He’d like to see $200,000 set aside in next year’s budget to secure teachers for an education program. The program could focus on helping New Americans, including immigrants, refugees and asylees, as well as other groups of people like formerly incarcerated individuals, get certified to offer weatherization services.

Another option, Dieng said, is for the city to cover costs for the certification process for people who agree to become city employees.

It will be important for weatherization funding to stay stable going forward, said Tiana Smith, senior director of strategy and chief of staff at Vermont Gas Systems. Consistent funding at the state or federal level will signal a strong market for potential contractors. “We want to make sure that these are jobs that will stick around for a little while,” Smith said.

Cost will be the other key piece as building owners begin projects. The ordinance places a $2,500 cap on the cost per unit, excluding incentives, that property owners have to pay. That amount will be adjusted each year for inflation. Once a property owner is directed to complete weatherization work, they can request an extension for work they have to do beyond the $2,500. At that point, they’ll be given up to three years to complete it, with no cost cap.

This piece requires particularly close attention, because it could end up having an effect on rent prices. Property owners contacted by the Energy News Network either didn’t respond or turned down requests for comment. Officials said they may get some pushback, especially from small property owners, but in the end this work could save on maintenance costs and make buildings more durable.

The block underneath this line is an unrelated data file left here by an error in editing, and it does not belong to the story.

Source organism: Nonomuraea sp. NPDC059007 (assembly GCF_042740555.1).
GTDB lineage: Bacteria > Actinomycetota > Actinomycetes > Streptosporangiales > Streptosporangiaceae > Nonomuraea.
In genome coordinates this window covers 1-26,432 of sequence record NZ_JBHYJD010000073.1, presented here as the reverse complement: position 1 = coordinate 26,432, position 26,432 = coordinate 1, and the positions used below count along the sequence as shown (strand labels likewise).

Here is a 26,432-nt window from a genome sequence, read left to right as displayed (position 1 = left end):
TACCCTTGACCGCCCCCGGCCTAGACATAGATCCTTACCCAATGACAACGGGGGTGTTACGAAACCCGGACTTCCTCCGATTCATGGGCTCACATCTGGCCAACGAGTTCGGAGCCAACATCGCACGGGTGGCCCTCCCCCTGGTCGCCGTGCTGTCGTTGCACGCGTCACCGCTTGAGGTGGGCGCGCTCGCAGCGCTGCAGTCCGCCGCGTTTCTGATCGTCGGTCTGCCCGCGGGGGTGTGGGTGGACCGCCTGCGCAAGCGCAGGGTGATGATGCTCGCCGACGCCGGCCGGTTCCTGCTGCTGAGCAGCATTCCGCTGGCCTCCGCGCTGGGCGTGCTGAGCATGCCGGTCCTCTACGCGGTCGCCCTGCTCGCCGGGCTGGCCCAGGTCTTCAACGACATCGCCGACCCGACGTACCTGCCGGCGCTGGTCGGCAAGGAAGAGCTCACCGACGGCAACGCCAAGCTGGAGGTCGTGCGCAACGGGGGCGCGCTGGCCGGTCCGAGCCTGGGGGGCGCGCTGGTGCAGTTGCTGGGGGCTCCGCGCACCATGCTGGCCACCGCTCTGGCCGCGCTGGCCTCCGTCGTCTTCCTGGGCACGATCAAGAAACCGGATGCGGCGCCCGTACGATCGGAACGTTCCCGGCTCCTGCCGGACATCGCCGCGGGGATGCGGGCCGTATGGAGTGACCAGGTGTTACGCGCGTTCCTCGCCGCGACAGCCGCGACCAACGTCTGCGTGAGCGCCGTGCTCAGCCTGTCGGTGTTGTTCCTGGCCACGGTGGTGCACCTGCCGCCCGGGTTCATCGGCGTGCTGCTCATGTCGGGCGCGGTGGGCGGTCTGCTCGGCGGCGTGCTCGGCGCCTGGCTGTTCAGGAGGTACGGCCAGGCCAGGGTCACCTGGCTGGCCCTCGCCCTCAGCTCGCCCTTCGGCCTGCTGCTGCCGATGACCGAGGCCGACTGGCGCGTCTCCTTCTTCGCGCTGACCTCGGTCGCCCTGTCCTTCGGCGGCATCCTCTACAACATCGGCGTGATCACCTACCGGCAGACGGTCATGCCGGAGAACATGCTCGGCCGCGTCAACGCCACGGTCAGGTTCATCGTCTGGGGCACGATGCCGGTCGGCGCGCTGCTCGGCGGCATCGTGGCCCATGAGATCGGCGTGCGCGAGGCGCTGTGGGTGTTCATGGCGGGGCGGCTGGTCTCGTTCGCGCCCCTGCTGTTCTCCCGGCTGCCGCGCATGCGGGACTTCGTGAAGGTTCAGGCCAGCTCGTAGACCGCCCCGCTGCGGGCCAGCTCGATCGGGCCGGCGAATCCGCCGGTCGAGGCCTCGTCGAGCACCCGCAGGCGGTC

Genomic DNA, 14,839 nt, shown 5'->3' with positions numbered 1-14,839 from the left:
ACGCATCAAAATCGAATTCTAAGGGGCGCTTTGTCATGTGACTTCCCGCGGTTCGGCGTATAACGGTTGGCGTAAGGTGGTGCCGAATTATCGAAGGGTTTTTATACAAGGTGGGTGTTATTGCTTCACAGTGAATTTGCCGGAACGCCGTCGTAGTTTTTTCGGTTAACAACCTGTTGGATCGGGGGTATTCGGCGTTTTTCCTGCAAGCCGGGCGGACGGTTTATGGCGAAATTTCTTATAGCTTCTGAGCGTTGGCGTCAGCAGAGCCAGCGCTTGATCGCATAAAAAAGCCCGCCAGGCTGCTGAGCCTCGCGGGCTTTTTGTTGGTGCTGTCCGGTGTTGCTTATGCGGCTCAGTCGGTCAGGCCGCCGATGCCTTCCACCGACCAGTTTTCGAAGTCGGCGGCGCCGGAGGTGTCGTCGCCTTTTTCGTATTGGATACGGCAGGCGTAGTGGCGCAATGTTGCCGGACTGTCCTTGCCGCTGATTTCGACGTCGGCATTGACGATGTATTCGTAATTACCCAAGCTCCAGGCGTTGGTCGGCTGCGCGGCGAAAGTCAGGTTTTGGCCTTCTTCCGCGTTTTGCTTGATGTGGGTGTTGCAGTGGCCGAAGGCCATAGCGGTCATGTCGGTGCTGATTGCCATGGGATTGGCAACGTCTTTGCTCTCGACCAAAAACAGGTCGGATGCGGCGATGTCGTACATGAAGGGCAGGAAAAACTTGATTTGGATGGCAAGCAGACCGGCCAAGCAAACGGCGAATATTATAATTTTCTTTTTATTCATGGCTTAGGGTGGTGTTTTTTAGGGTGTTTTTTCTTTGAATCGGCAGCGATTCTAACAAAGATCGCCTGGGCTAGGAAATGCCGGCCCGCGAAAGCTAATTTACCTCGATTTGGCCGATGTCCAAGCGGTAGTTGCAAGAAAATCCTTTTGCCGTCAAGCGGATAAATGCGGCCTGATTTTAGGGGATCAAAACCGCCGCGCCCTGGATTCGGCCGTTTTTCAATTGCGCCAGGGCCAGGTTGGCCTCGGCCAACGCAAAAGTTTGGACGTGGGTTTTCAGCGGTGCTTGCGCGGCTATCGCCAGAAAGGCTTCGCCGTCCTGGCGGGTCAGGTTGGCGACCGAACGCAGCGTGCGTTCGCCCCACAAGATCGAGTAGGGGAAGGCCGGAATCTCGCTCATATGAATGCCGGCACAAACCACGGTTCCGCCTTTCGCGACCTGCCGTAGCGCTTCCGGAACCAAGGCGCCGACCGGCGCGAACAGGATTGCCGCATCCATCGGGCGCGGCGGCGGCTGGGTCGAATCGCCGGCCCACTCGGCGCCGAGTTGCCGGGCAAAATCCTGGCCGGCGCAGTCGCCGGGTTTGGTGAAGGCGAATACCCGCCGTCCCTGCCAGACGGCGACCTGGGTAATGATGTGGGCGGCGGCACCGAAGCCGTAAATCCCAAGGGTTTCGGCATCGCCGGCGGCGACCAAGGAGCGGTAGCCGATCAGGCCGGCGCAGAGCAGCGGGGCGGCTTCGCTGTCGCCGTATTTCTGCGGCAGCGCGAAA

To determine the cost cap, Burlington Electric officials used data from Vermont Gas Systems that covered weatherization projects over the last three years and compared that with the electric utility’s own data for weatherization projects involving oil and propane heaters. (Burlington Electric pays incentives for those weatherization projects.) After comparing weatherization costs, officials concluded that $2,500 should be viable for property owners to pay to complete their projects, with most not needing an extension, Burns said. He acknowledged the cap could be raised if it turns out projects cost more.

Smith said weatherization often cost about $6,000 to $8,000 per project, which could include more than one unit. Having the current cap could help building owners take time to complete projects, she said, but the utility usually encourages building owners to complete their work all at once. That way they can be sure to get incentives that may not be available down the line. In addition to rebates, Vermont Gas Systems offers options like zero-percent financing for projects to make them more feasible.

City Council Member Jack Hanson doesn’t think the policy will lead to higher rents. He believes property owners are already charging what the market can bear. Plus, he said, tenants could save significantly on their energy bills, so they’ll reap the benefits of these weatherization projects. “Right now, the cost of not doing it is completely borne by the renter,” he said.

David Thill

David is a New York-based journalist who has written on health, science and the environment for various outlets, including World Wildlife Fund and the Chicago newspaper Windy City Times. He has reported on topics including the city’s opioid epidemic, bird research at the Field Museum, and LGBT youth in foster care. He covers northern New England for the Energy News Network.